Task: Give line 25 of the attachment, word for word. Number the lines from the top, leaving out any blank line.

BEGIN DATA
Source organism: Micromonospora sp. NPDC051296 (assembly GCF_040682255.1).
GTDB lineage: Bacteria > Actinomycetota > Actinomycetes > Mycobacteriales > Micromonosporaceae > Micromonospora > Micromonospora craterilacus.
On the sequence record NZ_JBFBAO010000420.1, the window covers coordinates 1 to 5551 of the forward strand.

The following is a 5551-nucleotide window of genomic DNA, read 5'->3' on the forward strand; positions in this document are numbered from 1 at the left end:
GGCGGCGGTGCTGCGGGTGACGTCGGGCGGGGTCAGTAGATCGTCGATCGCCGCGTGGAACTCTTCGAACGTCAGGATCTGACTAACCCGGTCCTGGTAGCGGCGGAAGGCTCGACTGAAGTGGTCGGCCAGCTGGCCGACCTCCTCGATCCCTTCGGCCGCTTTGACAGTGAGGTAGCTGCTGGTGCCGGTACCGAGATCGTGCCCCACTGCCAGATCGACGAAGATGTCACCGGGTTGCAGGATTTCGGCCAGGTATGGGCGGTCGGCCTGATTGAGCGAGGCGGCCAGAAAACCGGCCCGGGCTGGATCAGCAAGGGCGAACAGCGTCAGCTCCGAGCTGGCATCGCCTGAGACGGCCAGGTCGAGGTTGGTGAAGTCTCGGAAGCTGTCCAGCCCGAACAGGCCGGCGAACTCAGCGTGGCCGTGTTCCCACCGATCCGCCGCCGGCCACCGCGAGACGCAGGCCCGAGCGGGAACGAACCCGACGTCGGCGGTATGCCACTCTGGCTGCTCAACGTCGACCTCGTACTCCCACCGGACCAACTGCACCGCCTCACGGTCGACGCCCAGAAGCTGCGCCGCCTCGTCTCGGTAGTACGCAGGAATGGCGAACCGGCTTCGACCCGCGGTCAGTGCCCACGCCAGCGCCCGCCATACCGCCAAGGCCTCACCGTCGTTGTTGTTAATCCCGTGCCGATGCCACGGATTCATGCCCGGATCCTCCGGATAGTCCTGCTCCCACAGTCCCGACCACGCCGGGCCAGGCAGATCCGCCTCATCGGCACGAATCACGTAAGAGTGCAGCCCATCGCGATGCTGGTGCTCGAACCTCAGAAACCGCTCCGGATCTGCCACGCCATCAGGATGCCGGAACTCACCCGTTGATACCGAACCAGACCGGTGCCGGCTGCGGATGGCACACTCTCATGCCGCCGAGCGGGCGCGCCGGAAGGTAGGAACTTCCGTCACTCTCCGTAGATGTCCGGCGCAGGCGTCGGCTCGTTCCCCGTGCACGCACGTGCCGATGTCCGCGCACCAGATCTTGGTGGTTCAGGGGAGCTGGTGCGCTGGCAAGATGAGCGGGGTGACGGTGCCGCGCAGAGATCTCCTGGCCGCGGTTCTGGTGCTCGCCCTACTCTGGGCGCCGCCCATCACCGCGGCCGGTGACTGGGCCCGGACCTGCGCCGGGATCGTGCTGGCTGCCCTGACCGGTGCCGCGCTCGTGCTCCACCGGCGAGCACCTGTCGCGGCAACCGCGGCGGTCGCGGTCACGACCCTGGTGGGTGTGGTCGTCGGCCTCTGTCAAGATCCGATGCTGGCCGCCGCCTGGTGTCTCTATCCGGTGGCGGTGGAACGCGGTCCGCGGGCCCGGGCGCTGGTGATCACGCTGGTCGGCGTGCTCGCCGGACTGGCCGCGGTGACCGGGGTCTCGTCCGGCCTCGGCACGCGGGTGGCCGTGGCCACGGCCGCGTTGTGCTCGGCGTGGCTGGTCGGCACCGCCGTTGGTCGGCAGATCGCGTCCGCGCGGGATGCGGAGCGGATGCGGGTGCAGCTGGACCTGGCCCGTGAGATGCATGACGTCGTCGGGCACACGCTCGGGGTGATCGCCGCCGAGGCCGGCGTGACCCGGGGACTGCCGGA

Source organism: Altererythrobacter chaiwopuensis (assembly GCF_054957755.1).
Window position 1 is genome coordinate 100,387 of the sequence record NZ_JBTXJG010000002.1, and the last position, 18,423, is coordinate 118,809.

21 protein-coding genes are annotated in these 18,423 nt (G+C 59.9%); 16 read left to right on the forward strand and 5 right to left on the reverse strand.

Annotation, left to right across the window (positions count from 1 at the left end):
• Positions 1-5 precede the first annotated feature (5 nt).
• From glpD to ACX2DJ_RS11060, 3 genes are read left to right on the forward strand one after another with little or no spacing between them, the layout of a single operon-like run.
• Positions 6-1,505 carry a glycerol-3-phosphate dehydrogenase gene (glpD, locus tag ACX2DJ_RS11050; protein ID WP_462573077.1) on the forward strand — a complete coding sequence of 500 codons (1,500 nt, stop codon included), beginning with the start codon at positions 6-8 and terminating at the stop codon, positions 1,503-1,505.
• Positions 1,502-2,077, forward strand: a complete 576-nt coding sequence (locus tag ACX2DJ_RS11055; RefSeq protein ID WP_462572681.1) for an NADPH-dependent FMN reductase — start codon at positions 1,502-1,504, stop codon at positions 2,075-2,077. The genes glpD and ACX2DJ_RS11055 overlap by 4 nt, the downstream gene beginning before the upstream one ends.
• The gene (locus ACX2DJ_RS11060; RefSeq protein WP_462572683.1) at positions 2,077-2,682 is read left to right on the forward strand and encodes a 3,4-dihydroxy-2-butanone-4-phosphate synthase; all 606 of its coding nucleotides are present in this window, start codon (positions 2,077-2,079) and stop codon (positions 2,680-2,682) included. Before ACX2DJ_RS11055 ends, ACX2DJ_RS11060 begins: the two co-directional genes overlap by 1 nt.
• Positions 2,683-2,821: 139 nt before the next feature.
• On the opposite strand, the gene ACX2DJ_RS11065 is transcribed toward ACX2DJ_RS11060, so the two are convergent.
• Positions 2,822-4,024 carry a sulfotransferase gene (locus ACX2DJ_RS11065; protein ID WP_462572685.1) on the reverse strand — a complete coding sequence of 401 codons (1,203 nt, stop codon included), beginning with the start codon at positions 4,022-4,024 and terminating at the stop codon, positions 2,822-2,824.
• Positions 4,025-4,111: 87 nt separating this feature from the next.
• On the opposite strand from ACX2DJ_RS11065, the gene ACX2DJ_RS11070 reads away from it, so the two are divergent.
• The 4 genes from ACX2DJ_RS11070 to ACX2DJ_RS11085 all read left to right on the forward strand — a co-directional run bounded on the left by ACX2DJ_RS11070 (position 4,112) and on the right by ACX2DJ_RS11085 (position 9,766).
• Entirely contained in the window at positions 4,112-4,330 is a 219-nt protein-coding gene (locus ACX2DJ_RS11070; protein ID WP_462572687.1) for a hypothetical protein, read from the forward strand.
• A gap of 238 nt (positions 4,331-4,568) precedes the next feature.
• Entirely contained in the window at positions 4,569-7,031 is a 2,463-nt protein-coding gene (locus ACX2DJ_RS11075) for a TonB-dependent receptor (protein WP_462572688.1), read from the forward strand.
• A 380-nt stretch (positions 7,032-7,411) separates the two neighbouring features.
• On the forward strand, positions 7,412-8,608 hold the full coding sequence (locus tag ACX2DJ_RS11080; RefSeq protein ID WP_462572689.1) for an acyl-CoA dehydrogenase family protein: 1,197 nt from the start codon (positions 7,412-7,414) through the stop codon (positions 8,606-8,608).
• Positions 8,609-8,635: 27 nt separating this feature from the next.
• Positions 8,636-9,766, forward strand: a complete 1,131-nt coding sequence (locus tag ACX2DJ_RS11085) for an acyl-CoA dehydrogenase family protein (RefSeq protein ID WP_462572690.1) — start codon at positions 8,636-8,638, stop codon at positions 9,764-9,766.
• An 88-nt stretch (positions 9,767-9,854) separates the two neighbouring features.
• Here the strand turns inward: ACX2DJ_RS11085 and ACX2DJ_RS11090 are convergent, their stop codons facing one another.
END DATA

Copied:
• On the forward strand, positions 7,412-8,608 hold the full coding sequence (locus tag ACX2DJ_RS11080; RefSeq protein ID WP_462572689.1) for an acyl-CoA dehydrogenase family protein: 1,197 nt from the start codon (positions 7,412-7,414) through the stop codon (positions 8,606-8,608).